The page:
Book Review: Warm Bodies

Here at the Custom Life, reading is an important part of everyday life. Reading is the lifetime partner of writing. In an effort to read more critically, and share my thoughts on awesome books, I am going to write book reviews of the books I read.

The subject matter of these books will probably vary greatly. The reviews will definitely be based strongly on my opinion, so take these reviews with a grain of salt. They are solely my ideas, thoughts, and views about the stories. In no way are they connected to the views of others, unless I specifically reference someone’s view.


“Warm Bodies” by Isaac Marion

Personal Attraction:
I originally heard about “Warm Bodies” from the movie released in 2013. A zombie romance. Let me start off with saying that I was skeptical, for about 3 seconds, then my inner Rom-Com lover took over and I thought the concept was brilliant. I did watch the movie first, and enjoyed it thoroughly, then I went about my life, ignorant of the books existence. A year later, I saw the book on my sister’s shelf and knew I had to read it.

Short Summary:
R (and yes, that is his name) is a zombie ‘living’ in an airport in a post-apocalyptic United States. He attempts to live as much as the living dead can. Through music, mementos of humanity, leisurely activities, R makes the best of death. He feeds like any zombie, but he struggles with being the living-dead. R craves the humanity of the living. On a hunting trip to the near city, R finds more than a taste of humanity. He finds a beautiful girl, Julie. Julie goes from prisoner to acquaintance to friend. Their bond somehow changes something inside him, and they become a catalyst of change throughout the world.

First off, I loved the book. I decided not to write a full summary and thorough review, because I think you should just go read it. The book speaks for itself. “Warm Bodies” was just the right amount of my favorite elements (imagery, metaphors, diction, tone, structure, symbolism) which made for a comfortable, quick read that still provoked introspection.

I find an uncanny similarity between “Warm Bodies” and “Grendel”, by John Gardner. There is something about being inside the head of a ‘monster’ that allows you to appreciate and empathize with their actions. The fact that they do not speak often puts you in their mind even more, and I really enjoyed that. Most of “Warm Bodies” is told through internal dialogue and R’s digestion of the world.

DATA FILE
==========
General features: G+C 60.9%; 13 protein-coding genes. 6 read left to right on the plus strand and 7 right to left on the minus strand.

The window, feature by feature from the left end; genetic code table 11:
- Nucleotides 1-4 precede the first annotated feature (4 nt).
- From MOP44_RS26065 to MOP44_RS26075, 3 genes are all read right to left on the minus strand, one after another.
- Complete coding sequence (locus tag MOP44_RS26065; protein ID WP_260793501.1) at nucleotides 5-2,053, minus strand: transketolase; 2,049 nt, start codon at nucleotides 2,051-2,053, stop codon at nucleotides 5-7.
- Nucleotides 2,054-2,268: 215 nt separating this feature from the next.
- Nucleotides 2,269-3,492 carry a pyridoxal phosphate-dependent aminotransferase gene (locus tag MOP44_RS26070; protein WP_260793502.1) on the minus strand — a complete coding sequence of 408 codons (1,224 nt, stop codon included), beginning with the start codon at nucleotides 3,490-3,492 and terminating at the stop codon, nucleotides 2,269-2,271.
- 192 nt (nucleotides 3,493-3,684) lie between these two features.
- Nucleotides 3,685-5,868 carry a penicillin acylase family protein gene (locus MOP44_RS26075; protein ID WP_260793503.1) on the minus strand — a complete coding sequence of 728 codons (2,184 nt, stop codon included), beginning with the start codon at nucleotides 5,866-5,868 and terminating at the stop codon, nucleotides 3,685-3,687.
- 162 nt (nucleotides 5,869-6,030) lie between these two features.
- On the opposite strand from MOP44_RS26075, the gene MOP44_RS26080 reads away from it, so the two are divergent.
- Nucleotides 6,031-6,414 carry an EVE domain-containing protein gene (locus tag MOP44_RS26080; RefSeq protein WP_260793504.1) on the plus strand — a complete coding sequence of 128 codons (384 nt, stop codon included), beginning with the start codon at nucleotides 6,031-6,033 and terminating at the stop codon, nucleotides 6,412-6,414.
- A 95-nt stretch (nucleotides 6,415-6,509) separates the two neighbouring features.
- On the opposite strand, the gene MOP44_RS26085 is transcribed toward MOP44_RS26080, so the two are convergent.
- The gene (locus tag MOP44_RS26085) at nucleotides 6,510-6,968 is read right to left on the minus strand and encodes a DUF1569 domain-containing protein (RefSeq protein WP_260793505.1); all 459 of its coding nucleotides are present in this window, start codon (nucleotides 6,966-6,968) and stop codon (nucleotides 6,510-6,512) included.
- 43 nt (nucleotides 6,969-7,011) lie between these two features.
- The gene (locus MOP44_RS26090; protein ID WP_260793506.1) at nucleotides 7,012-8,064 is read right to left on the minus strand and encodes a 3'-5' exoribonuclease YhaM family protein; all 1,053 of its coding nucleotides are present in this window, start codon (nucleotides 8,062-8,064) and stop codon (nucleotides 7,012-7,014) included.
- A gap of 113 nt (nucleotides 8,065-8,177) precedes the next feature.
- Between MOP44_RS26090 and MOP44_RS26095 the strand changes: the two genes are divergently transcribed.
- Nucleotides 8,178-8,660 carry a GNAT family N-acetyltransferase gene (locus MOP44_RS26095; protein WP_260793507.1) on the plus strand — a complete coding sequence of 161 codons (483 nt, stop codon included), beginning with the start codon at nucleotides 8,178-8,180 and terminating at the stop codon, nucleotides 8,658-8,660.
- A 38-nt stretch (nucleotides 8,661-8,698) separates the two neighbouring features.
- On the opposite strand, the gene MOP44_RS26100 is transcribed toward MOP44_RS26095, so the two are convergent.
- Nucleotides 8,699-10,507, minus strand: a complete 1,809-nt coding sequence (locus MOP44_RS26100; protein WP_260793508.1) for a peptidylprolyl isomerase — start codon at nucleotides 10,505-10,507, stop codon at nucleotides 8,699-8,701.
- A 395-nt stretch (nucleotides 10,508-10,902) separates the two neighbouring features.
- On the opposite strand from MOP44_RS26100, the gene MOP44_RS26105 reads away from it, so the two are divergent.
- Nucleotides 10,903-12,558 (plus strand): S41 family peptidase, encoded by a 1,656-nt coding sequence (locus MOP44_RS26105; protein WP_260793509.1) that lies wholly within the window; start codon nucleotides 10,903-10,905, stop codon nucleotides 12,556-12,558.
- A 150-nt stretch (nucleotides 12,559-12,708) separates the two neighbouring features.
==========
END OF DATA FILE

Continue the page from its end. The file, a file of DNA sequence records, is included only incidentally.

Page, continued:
Marion’s voice was the first thing I noticed about his writing. If I could hand out awards, I would give Marion the award for best use of imagery. “Warm Bodies” hits a depth of meaning with ease. It is poetry. There is something deeply insightful in the way he portrays R. It makes sense that R would be so perceptive as a zombie. A zombie does nothing but see and react, or at least that’s the outsiders assumption. Marion brings us inside R’s thoughts and we see a completely different truth: he is masticating everything he sees and nourishing  introspection. R internalizes and breaks down as much as his zombie brain can and it is much more than one would have expected. The internal struggle and growth is both relatable, tragic, and humorous. Especially as R deals with his encounters with Julie. . .

If I had to leave you one small excerpt, one glimpse at Marion’s poetry, one peek at into R’s mind and his struggle, it would be this:

Julie looks at me like she’s waiting for more, and I wonder if I’ve expressed anything at all with my halting, mumbled soliloquy. Are my words ever actually audible, or do they just echo in my head while people stare at me, waiting? I want to change my punctuation. I long for exclamation marks, but I’m drowning in ellipses.

I’ve already said too much. If you haven’t read the book, go do it. In this case, the clichĂ© is true: the book is much better than the movie.